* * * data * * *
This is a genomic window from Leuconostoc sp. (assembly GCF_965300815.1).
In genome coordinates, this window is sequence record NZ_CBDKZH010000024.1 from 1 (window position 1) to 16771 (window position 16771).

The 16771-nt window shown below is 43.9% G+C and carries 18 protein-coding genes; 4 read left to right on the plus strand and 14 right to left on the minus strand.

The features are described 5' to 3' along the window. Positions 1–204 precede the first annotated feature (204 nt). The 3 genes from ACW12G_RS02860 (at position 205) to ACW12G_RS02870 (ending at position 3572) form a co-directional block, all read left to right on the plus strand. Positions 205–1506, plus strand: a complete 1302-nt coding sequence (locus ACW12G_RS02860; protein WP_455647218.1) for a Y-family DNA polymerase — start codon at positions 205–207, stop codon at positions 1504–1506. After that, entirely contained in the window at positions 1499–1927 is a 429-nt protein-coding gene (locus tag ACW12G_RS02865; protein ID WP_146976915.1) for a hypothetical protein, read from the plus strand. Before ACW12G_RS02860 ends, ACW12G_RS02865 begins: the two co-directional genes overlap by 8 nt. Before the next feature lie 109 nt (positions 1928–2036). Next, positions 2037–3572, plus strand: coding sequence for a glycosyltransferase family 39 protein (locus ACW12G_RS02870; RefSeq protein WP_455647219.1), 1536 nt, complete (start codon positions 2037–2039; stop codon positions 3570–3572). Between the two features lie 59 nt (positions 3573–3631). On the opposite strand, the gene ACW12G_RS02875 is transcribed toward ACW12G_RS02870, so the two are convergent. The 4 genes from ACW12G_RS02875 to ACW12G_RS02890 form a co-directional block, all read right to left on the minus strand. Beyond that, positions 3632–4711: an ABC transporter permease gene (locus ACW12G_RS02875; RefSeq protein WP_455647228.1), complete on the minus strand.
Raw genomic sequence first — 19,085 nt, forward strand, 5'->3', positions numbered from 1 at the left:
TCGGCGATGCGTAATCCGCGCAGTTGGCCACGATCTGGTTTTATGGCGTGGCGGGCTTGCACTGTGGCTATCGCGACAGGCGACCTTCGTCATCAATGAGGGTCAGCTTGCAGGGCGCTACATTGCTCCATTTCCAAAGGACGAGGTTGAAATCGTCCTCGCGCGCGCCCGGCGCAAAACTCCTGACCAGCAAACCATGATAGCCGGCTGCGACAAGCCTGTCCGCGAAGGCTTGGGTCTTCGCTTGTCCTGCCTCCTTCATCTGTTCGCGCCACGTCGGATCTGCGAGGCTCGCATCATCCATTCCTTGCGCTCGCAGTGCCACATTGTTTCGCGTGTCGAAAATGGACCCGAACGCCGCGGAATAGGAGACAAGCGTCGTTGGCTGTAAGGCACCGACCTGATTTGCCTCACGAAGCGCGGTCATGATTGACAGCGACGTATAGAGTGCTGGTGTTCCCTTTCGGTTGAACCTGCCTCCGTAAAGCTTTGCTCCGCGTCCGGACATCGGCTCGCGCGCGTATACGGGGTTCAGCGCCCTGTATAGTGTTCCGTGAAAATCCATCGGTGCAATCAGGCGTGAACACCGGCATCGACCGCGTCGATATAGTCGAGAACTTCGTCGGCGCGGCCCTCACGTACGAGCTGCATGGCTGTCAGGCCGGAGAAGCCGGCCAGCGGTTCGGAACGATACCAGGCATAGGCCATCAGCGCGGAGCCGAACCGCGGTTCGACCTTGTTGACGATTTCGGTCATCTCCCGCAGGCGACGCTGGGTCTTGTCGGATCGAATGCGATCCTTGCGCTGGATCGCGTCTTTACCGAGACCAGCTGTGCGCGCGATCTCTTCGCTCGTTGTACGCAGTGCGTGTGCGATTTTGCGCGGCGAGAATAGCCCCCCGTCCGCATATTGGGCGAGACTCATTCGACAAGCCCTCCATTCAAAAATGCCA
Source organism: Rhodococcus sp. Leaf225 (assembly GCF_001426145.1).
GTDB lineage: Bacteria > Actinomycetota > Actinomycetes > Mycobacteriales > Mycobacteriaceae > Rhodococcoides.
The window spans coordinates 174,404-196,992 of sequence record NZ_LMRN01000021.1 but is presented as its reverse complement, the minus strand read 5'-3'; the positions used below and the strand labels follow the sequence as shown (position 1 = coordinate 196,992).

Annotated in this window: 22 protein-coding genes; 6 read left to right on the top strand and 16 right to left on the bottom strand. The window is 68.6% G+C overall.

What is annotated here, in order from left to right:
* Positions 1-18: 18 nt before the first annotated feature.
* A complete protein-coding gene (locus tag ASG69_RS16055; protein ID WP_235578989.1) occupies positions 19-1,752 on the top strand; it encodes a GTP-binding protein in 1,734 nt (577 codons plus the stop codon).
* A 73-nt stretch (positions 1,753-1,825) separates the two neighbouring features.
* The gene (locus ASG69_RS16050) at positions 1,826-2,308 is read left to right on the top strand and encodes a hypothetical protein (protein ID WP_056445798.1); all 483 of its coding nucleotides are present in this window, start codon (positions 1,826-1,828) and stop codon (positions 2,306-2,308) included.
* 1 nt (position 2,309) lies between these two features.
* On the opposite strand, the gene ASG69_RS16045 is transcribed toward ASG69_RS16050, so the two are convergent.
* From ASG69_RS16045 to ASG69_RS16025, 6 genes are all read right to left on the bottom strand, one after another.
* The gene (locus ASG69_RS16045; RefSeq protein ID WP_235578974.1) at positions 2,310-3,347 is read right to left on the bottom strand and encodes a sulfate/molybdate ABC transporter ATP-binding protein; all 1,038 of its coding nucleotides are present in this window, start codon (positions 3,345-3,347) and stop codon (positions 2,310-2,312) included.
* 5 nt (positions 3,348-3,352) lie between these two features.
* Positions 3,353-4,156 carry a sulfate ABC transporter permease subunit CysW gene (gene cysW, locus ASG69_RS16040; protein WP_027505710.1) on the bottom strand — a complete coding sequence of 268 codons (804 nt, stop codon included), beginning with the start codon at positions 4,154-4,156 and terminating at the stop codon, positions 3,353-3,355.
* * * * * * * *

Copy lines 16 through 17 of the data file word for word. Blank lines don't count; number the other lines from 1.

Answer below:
* 1 nt (position 2,309) lies between these two features.
* On the opposite strand, the gene ASG69_RS16045 is transcribed toward ASG69_RS16050, so the two are convergent.